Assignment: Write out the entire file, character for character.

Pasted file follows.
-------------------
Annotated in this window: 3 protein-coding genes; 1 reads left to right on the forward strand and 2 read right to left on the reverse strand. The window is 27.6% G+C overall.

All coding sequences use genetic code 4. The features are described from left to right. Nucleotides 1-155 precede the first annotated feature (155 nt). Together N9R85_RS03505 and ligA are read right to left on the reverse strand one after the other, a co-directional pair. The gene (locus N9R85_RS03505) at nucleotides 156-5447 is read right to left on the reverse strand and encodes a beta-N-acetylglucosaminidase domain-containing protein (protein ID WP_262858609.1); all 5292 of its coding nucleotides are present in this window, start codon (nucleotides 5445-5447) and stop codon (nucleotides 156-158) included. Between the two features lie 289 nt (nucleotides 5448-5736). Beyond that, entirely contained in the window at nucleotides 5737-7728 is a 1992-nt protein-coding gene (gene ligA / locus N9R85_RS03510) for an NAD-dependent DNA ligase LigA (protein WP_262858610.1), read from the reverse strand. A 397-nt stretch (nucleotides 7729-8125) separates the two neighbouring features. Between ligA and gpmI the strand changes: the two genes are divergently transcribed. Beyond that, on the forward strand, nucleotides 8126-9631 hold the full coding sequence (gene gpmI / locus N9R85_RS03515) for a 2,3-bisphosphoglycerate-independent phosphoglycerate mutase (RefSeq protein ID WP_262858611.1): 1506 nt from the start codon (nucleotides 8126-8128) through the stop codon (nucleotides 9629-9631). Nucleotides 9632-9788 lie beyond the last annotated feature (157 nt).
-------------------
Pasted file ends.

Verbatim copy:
Annotated in this window: 3 protein-coding genes; 1 reads left to right on the forward strand and 2 read right to left on the reverse strand. The window is 27.6% G+C overall.

All coding sequences use genetic code 4. The features are described from left to right. Nucleotides 1-155 precede the first annotated feature (155 nt). Together N9R85_RS03505 and ligA are read right to left on the reverse strand one after the other, a co-directional pair. The gene (locus N9R85_RS03505) at nucleotides 156-5447 is read right to left on the reverse strand and encodes a beta-N-acetylglucosaminidase domain-containing protein (protein ID WP_262858609.1); all 5292 of its coding nucleotides are present in this window, start codon (nucleotides 5445-5447) and stop codon (nucleotides 156-158) included. Between the two features lie 289 nt (nucleotides 5448-5736). Beyond that, entirely contained in the window at nucleotides 5737-7728 is a 1992-nt protein-coding gene (gene ligA / locus N9R85_RS03510) for an NAD-dependent DNA ligase LigA (protein WP_262858610.1), read from the reverse strand. A 397-nt stretch (nucleotides 7729-8125) separates the two neighbouring features. Between ligA and gpmI the strand changes: the two genes are divergently transcribed. Beyond that, on the forward strand, nucleotides 8126-9631 hold the full coding sequence (gene gpmI / locus N9R85_RS03515) for a 2,3-bisphosphoglycerate-independent phosphoglycerate mutase (RefSeq protein ID WP_262858611.1): 1506 nt from the start codon (nucleotides 8126-8128) through the stop codon (nucleotides 9629-9631). Nucleotides 9632-9788 lie beyond the last annotated feature (157 nt).